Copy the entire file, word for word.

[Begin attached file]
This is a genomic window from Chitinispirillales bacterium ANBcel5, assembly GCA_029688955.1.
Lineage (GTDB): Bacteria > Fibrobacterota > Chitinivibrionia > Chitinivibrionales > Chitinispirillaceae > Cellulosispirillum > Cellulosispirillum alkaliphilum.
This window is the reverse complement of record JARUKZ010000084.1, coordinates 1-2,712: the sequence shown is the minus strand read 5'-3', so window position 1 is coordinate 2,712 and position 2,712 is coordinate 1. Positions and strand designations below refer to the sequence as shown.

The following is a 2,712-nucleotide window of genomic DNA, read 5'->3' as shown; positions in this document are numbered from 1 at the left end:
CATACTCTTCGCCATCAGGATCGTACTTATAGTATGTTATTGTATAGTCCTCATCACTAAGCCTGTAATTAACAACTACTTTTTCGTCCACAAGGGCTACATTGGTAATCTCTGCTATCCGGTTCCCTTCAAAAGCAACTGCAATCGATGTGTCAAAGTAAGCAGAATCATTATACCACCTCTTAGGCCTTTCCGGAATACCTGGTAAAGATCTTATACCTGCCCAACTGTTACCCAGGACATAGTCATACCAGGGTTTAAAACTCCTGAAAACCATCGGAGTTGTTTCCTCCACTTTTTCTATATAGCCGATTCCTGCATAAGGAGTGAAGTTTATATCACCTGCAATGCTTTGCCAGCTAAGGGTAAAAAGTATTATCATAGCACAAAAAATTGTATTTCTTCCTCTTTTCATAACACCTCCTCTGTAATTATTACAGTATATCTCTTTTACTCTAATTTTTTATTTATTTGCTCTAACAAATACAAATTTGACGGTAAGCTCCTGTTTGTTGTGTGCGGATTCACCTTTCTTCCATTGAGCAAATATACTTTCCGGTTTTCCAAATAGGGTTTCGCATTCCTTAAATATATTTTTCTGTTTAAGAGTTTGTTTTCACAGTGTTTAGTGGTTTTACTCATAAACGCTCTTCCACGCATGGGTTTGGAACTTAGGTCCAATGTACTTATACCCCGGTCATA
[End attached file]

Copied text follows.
This is a genomic window from Chitinispirillales bacterium ANBcel5, assembly GCA_029688955.1.
Lineage (GTDB): Bacteria > Fibrobacterota > Chitinivibrionia > Chitinivibrionales > Chitinispirillaceae > Cellulosispirillum > Cellulosispirillum alkaliphilum.
This window is the reverse complement of record JARUKZ010000084.1, coordinates 1-2,712: the sequence shown is the minus strand read 5'-3', so window position 1 is coordinate 2,712 and position 2,712 is coordinate 1. Positions and strand designations below refer to the sequence as shown.

The following is a 2,712-nucleotide window of genomic DNA, read 5'->3' as shown; positions in this document are numbered from 1 at the left end:
CATACTCTTCGCCATCAGGATCGTACTTATAGTATGTTATTGTATAGTCCTCATCACTAAGCCTGTAATTAACAACTACTTTTTCGTCCACAAGGGCTACATTGGTAATCTCTGCTATCCGGTTCCCTTCAAAAGCAACTGCAATCGATGTGTCAAAGTAAGCAGAATCATTATACCACCTCTTAGGCCTTTCCGGAATACCTGGTAAAGATCTTATACCTGCCCAACTGTTACCCAGGACATAGTCATACCAGGGTTTAAAACTCCTGAAAACCATCGGAGTTGTTTCCTCCACTTTTTCTATATAGCCGATTCCTGCATAAGGAGTGAAGTTTATATCACCTGCAATGCTTTGCCAGCTAAGGGTAAAAAGTATTATCATAGCACAAAAAATTGTATTTCTTCCTCTTTTCATAACACCTCCTCTGTAATTATTACAGTATATCTCTTTTACTCTAATTTTTTATTTATTTGCTCTAACAAATACAAATTTGACGGTAAGCTCCTGTTTGTTGTGTGCGGATTCACCTTTCTTCCATTGAGCAAATATACTTTCCGGTTTTCCAAATAGGGTTTCGCATTCCTTAAATATATTTTTCTGTTTAAGAGTTTGTTTTCACAGTGTTTAGTGGTTTTACTCATAAACGCTCTTCCACGCATGGGTTTGGAACTTAGGTCCAATGTACTTATACCCCGGTCATA